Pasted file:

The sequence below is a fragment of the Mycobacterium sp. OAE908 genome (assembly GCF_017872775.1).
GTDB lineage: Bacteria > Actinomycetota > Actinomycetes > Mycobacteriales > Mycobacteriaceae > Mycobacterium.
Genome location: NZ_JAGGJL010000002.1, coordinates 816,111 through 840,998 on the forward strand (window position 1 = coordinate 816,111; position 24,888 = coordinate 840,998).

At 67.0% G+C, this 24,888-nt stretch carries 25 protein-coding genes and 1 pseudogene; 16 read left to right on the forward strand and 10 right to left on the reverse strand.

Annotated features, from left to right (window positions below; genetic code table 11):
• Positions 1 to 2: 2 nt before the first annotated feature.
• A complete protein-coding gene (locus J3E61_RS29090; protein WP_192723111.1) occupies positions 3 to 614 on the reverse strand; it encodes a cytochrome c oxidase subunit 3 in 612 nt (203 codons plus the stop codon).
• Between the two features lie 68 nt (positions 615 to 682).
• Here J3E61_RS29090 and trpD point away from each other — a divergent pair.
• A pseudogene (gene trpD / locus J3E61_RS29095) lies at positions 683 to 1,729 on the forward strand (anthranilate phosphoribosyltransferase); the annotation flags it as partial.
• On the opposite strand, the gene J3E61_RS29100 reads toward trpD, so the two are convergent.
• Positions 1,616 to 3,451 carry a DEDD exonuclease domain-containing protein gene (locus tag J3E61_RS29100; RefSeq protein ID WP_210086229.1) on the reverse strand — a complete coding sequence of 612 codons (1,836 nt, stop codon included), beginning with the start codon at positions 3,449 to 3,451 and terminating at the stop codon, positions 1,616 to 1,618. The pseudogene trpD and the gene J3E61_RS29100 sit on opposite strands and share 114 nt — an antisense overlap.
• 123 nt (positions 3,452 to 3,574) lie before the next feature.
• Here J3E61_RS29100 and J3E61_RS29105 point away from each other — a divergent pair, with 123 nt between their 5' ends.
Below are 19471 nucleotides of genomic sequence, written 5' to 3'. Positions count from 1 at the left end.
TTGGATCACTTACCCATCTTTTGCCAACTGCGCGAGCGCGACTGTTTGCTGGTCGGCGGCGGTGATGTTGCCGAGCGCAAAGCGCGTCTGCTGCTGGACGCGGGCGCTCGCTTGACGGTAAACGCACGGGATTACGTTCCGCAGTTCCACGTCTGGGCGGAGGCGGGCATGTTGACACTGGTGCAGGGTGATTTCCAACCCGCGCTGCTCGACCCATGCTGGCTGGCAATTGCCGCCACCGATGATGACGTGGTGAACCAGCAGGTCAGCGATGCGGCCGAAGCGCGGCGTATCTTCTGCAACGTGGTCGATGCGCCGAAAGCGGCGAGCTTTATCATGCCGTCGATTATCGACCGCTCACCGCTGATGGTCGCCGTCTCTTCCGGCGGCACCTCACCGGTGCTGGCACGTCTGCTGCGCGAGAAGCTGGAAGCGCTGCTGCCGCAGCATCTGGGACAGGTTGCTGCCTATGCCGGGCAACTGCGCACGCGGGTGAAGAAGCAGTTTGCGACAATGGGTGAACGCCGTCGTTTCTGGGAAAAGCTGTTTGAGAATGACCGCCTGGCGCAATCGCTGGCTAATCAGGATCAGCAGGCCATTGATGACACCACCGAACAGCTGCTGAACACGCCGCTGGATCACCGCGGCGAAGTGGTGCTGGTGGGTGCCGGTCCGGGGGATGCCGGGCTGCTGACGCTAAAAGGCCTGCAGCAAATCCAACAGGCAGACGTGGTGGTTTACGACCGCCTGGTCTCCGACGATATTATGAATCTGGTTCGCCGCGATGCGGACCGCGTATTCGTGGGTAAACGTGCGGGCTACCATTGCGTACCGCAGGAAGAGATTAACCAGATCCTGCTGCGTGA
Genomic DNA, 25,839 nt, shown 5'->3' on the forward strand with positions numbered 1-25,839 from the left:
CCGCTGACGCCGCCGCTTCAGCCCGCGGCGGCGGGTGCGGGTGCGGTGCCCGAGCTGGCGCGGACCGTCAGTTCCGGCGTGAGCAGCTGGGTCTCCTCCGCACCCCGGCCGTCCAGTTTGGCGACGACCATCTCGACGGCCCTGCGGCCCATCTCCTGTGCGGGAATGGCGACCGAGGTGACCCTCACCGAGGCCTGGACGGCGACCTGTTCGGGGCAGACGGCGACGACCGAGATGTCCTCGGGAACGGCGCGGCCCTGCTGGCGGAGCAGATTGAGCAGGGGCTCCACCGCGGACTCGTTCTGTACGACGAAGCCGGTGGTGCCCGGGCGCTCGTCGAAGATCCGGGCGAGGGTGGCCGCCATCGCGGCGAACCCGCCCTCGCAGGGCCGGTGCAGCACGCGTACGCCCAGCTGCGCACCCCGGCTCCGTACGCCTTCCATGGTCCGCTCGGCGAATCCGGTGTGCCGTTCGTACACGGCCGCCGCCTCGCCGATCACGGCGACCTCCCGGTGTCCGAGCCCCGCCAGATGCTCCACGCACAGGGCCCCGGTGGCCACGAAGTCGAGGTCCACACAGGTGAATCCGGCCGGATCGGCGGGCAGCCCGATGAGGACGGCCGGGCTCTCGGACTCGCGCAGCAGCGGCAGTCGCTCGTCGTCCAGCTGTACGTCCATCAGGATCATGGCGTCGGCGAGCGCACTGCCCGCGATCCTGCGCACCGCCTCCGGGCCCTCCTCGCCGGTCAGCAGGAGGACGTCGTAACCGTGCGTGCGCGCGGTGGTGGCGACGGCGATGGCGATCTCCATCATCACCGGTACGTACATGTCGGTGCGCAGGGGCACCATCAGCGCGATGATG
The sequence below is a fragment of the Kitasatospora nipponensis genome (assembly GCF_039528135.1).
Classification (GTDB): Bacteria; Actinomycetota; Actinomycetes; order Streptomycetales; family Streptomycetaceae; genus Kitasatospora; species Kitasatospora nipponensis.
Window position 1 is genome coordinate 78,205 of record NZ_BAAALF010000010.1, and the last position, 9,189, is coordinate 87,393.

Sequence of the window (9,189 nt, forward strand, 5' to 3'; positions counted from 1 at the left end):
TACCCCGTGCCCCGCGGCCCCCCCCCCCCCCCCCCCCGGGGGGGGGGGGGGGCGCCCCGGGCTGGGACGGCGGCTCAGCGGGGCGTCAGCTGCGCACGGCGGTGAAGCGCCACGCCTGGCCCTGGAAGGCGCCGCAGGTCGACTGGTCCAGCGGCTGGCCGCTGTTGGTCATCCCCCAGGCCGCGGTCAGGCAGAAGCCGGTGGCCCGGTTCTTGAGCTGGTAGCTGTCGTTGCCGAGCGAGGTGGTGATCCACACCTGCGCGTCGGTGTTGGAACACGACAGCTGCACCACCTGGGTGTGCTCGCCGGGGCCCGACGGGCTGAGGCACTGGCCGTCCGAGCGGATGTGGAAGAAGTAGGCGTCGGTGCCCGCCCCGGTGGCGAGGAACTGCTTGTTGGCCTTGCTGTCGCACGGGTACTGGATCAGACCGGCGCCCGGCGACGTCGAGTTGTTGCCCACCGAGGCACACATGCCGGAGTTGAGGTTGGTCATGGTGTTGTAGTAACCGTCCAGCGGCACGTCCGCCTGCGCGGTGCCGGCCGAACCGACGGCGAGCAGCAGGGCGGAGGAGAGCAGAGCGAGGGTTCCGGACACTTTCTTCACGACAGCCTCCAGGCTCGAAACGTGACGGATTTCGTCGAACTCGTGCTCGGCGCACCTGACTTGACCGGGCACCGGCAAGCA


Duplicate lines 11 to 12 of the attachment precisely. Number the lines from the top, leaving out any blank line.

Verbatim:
• On the opposite strand, the gene J3E61_RS29100 reads toward trpD, so the two are convergent.
• Positions 1,616 to 3,451 carry a DEDD exonuclease domain-containing protein gene (locus tag J3E61_RS29100; RefSeq protein ID WP_210086229.1) on the reverse strand — a complete coding sequence of 612 codons (1,836 nt, stop codon included), beginning with the start codon at positions 3,449 to 3,451 and terminating at the stop codon, positions 1,616 to 1,618. The pseudogene trpD and the gene J3E61_RS29100 sit on opposite strands and share 114 nt — an antisense overlap.